For the initial structure though, I just wanted to make a comic strip because I never had made one before. I wanted to see if I could make a horror comic strip, specifically. Strips work great for gags but I was interested more in maintaining tension across very brief, four panel updates. And actually it was intended to run as a daily comic at first, but I get too possessive with that stuff, and I knew the stress of updating daily would eventually get to me, even if I had drawn it all in advance. My general preference is for putting out a complete story all at once anyway.
HL: This story, for being a ‘ghost story,’ has what I find to be some of the most shocking scenes of violence in all of your work. In these two death scenes, what makes them so resonant for me is that, despite having the framing narrative of the dream and the ghostly presence of the whispering woman, the actual scenes of death are so much more grounded in reality than the more overtly supernatural stories. I’m curious as to how you felt about this kind of shift and whether you considered handling these elements in a less realistic (maybe more symbolic) manner.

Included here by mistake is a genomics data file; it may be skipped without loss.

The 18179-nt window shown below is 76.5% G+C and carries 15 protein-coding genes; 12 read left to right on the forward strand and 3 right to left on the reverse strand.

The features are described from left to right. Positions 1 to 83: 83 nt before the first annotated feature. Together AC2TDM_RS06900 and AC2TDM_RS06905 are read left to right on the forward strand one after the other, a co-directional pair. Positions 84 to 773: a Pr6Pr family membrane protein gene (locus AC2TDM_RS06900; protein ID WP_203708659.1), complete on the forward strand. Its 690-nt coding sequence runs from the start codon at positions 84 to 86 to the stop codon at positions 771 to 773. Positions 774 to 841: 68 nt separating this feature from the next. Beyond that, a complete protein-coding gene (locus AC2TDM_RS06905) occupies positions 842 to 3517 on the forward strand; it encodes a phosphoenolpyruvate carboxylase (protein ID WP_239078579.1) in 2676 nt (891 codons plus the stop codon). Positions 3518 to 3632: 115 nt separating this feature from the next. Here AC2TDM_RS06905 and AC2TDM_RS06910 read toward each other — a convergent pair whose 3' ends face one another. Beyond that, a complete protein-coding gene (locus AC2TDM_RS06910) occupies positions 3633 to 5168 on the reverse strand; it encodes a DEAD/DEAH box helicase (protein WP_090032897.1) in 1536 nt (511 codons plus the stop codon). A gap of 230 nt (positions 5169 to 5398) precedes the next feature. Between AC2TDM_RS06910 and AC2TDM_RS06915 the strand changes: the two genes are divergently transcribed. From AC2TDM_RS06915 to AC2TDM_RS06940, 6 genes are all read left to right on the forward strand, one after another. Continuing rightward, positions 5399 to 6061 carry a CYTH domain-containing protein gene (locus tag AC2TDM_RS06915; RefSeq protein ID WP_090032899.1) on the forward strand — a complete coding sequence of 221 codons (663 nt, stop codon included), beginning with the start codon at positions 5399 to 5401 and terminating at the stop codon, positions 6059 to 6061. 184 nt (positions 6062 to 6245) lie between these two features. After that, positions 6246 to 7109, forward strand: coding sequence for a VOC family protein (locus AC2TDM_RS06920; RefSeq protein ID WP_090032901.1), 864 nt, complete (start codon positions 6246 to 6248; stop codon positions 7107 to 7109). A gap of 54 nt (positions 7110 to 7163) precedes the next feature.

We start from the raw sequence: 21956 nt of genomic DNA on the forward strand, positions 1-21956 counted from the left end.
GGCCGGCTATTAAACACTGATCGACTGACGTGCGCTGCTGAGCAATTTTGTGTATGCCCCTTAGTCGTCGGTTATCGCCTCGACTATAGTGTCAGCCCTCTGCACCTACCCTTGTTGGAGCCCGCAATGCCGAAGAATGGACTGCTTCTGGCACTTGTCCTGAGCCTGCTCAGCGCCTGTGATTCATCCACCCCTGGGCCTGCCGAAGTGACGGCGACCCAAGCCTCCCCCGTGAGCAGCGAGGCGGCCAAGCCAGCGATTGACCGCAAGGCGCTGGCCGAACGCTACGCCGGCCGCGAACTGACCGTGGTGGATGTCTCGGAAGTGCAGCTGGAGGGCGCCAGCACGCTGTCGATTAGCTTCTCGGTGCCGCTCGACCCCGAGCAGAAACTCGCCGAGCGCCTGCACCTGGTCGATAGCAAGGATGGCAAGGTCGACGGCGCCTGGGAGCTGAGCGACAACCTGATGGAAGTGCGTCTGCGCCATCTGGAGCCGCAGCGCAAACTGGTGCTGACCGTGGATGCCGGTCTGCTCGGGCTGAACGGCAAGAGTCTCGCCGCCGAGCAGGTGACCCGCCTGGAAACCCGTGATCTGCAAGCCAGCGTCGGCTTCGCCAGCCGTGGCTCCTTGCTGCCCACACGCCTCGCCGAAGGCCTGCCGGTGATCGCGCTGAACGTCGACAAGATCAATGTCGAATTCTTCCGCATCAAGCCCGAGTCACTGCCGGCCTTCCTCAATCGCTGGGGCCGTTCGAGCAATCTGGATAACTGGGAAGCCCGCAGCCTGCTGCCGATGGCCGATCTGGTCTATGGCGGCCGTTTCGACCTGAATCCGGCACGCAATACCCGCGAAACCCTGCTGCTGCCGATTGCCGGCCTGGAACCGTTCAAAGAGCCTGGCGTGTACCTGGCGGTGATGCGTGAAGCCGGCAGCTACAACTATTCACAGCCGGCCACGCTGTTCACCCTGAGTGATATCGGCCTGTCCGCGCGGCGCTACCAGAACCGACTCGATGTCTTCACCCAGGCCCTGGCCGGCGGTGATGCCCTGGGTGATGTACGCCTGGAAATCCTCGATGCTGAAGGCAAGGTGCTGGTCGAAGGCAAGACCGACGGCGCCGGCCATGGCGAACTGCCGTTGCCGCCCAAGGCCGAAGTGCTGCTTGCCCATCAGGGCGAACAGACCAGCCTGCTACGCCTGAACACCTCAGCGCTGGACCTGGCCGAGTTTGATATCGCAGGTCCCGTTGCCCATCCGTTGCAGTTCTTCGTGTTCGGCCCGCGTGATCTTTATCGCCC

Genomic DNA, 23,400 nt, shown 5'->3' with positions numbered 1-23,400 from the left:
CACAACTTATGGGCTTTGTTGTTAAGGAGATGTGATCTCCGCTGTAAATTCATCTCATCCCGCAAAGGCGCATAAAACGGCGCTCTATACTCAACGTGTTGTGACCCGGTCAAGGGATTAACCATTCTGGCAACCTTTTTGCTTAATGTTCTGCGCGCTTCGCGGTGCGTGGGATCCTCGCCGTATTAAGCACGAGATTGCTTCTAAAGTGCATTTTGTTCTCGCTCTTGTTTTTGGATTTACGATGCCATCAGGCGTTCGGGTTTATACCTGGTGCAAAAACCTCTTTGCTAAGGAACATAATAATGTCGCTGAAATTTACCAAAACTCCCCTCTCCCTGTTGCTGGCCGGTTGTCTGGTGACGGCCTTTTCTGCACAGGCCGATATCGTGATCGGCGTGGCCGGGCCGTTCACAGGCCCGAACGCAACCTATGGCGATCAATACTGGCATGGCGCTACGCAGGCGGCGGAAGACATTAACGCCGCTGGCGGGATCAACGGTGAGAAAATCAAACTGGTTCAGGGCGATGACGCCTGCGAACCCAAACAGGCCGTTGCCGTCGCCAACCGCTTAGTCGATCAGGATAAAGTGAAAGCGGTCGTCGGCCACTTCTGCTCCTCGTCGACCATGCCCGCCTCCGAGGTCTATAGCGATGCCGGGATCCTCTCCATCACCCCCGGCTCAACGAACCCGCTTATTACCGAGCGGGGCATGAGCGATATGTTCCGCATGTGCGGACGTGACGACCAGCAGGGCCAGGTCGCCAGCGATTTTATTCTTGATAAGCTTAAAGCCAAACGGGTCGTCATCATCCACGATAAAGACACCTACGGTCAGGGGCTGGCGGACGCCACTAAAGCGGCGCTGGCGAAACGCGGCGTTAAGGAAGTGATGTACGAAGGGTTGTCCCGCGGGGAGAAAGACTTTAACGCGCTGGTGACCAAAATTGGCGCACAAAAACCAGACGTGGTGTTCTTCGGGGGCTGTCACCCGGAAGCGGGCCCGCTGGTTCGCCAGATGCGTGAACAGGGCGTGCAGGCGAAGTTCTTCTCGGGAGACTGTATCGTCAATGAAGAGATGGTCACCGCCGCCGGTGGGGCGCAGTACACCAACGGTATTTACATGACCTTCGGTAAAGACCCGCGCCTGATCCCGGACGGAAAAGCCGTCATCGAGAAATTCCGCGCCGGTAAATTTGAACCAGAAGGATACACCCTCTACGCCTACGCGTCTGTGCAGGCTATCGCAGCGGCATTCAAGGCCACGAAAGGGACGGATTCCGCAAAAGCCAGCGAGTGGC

EC: I went back and forth on the death scenes a lot — like I say, I started this comic not sure of where it was going or what it would be about, and so as I created it I went through a lot of permutations. The original death scene for the Whispering Woman was exceedingly brutal, for instance, and had a lot more elements to it — but as I mentioned, when I make things simpler they are almost always better, and it was true in this case too.